This garden illustrates the sheer scope of such large peristyle gardens. Trees, shrubs, and flowers surrounded a dining area that was accompanied not only by a fountain but also a fish pond. The internal viridarium was also a standard feature. It was an indoor garden sitting room; its walls decorated with frescos depicting plants and birds.

Viridarium in the Villa oplontis. Copyright: Natasha Sheldon

Country villas also showcased a form of garden art much loved by the Romans: topiary. Inherited from the Greeks, it was so popular that a subclass of gardener, the topiarius developed. Pliny describes box hedges of his Tuscan villa which were trimmed to resemble shapes and animals.

The gardens of extensive estates also accommodated more active exercise. Pliny describes the riding grounds of his Tuscan estate. This was essentially a landscaped area with tree-lined pathways where people could walk or be carried in a litter. These avenues or ambulationes were common in the grounds of large country houses and were edged with by hedges of yew and box or acanthus or trellises of vines or even trees such as Plane and Cyprus.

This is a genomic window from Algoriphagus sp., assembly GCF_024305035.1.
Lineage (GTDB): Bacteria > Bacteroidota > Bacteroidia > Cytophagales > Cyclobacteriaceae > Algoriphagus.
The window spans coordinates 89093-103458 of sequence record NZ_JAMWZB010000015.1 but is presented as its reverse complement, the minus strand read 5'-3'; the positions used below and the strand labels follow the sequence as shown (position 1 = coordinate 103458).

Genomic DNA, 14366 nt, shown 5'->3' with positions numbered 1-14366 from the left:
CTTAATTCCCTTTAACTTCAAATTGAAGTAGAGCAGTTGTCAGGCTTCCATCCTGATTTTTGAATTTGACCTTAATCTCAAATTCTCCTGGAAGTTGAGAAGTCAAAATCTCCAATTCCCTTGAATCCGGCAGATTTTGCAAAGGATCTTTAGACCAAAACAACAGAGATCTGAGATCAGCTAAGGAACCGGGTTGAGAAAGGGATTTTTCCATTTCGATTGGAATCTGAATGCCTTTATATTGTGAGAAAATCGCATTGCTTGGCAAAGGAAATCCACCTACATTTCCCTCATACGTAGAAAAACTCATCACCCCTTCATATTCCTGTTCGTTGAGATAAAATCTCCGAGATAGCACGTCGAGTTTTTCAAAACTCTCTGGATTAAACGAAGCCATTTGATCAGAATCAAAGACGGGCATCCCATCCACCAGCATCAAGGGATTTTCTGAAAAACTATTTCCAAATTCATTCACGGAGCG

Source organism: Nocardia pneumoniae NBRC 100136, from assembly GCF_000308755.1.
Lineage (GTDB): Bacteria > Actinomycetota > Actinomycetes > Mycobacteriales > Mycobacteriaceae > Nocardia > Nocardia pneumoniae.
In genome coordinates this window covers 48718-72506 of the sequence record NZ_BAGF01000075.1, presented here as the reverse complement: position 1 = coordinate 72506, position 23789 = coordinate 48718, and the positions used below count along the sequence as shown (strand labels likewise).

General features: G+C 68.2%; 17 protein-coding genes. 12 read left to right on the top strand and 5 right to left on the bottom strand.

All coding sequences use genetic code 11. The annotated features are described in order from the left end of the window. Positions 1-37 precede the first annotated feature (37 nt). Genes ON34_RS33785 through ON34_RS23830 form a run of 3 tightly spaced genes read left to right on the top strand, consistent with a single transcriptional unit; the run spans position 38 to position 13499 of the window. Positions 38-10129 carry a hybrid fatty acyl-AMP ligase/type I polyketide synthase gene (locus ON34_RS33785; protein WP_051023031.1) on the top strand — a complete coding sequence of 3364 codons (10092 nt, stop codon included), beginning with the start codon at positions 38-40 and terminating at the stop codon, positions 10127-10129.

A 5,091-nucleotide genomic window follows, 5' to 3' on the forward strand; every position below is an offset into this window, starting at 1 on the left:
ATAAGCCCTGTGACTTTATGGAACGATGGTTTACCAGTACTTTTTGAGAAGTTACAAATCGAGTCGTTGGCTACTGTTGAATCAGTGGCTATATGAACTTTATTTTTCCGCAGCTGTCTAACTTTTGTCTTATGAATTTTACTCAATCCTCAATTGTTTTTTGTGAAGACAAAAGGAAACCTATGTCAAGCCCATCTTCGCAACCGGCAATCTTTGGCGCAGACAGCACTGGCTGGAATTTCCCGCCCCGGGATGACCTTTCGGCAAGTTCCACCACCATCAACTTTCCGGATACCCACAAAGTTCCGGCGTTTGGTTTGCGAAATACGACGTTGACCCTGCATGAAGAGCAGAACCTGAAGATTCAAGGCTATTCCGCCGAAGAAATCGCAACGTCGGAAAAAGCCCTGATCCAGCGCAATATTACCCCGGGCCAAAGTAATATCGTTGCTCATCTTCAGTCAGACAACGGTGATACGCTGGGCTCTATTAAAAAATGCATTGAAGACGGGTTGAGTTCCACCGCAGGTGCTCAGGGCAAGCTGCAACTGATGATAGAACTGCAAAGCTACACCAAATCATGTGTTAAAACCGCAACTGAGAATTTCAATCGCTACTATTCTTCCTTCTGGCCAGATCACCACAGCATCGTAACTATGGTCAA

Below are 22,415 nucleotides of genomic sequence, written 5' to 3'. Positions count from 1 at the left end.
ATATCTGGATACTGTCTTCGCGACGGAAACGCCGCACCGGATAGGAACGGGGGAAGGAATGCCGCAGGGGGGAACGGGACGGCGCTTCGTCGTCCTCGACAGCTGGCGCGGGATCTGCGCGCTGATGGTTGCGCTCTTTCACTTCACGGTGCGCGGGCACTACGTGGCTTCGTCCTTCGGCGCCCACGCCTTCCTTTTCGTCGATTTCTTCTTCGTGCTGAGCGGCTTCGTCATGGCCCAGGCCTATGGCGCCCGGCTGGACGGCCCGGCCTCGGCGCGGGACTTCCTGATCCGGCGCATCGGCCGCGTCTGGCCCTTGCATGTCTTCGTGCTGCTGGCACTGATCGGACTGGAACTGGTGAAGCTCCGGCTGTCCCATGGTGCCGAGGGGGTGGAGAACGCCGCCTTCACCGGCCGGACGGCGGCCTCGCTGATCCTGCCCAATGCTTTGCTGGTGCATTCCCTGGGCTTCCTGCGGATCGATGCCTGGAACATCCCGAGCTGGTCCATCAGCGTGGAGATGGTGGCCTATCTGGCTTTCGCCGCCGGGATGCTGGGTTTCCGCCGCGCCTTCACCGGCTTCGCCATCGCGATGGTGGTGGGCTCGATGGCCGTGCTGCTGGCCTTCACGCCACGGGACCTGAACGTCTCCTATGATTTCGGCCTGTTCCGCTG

Similarly, gardens could provide the setting for exercise. The swimming pool of The Villa Poppaea was set in an area edged with trees and statues, leading onto a vast garden designed for walking.

But the country garden would also stay true to its roots in the simple hortus. Each garden maintained an oleraor or vegetable patch. But even these practical gardens evolved. By the first century AD, they were joined by hothouses for the forcing of grapes and melons.


Radice, Betty (trans) The Letters of Pliny the Younger (Book 5, 6). Penguin Books

Wilkinson, Paul, Pompeii: The Last Day.BBC books.

Sheldon, Natasha, Discovering Pompeii, Night Owl Imprints

Botanical Gardens, Pompeii